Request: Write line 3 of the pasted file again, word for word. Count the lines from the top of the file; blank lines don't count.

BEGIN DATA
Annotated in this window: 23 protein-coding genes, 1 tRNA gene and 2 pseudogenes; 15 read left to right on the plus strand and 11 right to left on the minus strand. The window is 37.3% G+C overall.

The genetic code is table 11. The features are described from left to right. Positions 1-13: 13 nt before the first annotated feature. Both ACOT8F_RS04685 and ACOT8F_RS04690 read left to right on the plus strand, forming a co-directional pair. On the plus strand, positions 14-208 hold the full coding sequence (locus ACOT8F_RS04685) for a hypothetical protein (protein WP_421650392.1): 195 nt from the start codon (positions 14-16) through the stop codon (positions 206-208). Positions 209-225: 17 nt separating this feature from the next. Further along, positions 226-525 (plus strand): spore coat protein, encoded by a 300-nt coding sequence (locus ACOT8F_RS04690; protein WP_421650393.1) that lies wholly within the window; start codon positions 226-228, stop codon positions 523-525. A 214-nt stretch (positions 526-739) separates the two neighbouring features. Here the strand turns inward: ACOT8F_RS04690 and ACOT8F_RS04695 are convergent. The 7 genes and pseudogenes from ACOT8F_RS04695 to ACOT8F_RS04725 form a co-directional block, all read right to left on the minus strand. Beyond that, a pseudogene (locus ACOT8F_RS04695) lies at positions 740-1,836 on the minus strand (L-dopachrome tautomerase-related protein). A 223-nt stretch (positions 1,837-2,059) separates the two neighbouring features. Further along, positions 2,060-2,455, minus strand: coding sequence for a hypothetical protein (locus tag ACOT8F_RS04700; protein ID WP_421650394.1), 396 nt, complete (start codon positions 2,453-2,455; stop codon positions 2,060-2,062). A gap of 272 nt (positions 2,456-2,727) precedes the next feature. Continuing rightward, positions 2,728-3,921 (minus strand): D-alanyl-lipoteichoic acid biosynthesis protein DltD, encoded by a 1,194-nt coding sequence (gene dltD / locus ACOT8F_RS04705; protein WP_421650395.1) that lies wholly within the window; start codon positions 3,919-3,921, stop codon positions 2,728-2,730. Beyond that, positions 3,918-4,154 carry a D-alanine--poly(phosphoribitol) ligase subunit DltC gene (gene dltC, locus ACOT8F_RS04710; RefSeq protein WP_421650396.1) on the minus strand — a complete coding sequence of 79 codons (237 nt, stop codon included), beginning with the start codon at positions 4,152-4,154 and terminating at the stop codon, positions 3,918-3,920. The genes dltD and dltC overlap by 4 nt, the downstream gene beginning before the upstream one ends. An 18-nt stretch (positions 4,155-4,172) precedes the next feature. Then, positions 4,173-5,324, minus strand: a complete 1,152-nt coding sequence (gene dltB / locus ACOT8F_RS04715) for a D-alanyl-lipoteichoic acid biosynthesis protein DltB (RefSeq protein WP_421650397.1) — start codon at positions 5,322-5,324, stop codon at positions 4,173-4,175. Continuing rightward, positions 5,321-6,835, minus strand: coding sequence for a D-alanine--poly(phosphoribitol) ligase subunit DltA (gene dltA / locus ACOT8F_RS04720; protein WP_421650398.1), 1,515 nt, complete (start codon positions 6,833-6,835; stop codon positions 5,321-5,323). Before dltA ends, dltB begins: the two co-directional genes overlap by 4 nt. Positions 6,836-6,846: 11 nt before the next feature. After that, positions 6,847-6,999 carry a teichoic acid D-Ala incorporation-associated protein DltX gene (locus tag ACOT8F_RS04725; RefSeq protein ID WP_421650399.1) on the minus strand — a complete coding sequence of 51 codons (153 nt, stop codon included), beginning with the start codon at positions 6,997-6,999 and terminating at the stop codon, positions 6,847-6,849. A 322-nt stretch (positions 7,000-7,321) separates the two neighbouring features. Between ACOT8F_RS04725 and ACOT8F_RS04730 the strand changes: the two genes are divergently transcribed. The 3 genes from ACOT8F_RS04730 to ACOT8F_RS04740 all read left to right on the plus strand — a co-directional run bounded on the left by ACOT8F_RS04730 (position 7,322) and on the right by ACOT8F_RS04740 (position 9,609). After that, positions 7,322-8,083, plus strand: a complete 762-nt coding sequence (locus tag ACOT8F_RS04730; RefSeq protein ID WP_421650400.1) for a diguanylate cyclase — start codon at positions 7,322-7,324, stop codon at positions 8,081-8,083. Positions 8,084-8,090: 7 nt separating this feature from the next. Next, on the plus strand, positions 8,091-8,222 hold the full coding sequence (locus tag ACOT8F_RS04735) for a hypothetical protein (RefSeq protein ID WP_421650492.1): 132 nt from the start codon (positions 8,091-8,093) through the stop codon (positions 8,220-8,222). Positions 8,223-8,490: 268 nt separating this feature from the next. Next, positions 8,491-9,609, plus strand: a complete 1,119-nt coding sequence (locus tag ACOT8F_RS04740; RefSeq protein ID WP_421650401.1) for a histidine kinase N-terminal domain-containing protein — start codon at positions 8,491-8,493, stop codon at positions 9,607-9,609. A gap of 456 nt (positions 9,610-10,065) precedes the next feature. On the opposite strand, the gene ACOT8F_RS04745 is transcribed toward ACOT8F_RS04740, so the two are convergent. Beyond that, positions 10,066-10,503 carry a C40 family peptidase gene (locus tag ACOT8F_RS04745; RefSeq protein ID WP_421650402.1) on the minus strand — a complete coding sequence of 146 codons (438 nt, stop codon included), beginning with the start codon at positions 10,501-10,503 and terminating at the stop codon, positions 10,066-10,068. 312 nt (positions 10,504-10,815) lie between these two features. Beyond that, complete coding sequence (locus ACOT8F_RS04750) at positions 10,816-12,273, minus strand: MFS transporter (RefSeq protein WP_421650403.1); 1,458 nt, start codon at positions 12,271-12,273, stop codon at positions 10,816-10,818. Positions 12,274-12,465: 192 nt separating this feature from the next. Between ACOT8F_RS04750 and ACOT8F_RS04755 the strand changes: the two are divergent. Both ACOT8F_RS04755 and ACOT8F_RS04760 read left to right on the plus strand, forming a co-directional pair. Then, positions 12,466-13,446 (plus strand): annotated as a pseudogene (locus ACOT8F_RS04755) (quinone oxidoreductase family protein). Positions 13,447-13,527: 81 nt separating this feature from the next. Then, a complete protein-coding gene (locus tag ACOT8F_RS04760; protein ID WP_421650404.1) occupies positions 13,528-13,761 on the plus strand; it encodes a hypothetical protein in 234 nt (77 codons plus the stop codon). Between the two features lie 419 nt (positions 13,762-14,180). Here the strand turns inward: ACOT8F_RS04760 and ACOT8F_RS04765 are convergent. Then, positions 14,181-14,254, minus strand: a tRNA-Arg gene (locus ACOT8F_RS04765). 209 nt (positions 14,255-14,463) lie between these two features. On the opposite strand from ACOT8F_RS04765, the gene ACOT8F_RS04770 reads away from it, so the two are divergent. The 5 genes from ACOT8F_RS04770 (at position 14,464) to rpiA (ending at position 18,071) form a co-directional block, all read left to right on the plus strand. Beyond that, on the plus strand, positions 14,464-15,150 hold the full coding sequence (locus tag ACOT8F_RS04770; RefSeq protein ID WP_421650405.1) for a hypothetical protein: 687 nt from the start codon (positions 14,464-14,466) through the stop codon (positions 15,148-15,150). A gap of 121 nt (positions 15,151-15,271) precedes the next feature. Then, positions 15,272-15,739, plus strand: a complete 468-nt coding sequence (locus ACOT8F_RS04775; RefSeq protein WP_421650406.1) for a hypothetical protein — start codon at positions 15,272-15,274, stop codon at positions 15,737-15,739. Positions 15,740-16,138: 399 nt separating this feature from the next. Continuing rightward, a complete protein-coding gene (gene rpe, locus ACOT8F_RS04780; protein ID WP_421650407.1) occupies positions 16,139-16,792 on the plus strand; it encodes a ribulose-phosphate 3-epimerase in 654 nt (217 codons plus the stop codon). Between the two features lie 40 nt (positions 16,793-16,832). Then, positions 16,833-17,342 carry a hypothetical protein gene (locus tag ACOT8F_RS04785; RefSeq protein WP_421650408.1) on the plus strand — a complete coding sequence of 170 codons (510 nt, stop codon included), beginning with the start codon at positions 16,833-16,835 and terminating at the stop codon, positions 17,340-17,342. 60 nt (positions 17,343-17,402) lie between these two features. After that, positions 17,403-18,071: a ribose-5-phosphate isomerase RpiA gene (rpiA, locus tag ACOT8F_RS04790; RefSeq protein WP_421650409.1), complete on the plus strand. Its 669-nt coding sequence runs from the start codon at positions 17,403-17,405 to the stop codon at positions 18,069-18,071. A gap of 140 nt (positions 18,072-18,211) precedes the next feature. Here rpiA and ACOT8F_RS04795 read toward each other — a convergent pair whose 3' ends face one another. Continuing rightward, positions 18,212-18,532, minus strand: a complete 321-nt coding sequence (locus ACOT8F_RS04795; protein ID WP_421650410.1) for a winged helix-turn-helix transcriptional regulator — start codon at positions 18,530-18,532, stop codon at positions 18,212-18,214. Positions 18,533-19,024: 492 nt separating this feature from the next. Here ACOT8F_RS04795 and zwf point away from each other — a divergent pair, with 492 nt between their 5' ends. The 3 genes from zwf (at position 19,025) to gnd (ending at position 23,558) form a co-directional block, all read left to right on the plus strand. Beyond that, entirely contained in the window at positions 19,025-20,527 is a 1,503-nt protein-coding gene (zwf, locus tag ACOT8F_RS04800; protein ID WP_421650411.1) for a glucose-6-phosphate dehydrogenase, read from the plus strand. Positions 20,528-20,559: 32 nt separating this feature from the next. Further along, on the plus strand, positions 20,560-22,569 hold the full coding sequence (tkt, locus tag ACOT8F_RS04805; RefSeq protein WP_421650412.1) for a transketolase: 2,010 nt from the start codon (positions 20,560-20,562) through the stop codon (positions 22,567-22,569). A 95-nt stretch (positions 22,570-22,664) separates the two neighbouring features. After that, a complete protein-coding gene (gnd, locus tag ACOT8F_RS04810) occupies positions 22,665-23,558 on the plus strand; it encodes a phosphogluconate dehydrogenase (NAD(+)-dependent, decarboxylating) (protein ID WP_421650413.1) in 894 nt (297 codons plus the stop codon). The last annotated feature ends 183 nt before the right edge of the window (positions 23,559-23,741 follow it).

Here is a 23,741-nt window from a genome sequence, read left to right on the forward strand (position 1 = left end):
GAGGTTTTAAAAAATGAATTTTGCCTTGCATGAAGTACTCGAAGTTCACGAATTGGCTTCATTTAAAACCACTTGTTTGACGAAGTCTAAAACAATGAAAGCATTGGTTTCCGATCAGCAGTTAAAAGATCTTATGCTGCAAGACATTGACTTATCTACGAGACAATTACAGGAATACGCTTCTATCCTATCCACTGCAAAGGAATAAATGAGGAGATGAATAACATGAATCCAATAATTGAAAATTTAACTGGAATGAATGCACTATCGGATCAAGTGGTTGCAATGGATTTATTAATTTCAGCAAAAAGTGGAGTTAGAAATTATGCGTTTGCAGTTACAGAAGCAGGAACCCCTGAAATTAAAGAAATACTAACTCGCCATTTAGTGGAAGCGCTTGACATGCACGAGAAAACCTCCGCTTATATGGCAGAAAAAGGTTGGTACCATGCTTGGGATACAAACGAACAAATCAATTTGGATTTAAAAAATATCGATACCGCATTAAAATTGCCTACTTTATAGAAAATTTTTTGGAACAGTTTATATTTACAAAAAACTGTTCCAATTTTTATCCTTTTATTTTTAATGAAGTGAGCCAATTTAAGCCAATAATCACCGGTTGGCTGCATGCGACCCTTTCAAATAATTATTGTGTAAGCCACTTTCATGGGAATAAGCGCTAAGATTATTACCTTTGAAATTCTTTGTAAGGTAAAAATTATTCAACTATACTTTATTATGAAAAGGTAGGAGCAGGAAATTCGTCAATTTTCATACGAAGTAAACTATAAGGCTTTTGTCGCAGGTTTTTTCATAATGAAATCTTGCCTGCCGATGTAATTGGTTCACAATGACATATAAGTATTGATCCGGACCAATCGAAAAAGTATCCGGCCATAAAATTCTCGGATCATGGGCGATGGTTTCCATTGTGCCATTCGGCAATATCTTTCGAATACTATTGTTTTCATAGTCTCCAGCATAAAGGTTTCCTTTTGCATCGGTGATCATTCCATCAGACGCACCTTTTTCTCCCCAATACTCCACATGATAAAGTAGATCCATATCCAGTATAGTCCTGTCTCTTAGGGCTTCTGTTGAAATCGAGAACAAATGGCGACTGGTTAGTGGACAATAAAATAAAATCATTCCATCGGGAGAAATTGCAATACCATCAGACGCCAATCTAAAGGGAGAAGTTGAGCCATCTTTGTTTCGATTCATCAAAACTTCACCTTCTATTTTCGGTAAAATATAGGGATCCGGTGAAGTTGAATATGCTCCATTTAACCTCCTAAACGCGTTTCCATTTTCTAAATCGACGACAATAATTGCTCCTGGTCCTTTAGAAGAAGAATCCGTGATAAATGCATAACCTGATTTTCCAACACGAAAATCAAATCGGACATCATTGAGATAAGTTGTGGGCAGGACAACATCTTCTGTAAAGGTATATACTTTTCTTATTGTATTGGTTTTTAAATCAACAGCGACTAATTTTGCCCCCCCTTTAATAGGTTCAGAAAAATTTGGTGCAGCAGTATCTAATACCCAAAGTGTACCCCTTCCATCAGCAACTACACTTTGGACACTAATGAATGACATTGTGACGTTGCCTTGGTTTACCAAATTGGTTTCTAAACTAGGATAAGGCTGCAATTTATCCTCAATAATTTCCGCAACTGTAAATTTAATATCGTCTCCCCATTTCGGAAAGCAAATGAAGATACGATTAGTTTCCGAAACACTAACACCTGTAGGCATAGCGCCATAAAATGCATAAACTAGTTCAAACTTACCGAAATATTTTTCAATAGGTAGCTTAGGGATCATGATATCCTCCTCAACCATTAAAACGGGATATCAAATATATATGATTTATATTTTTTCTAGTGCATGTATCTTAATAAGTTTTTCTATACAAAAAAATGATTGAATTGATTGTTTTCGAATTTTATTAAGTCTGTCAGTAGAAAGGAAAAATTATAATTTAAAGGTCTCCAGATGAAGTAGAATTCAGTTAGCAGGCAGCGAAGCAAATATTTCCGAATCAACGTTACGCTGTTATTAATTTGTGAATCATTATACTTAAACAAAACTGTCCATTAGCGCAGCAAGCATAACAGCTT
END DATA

Here is a 23,741-nt window from a genome sequence, read left to right on the forward strand (position 1 = left end):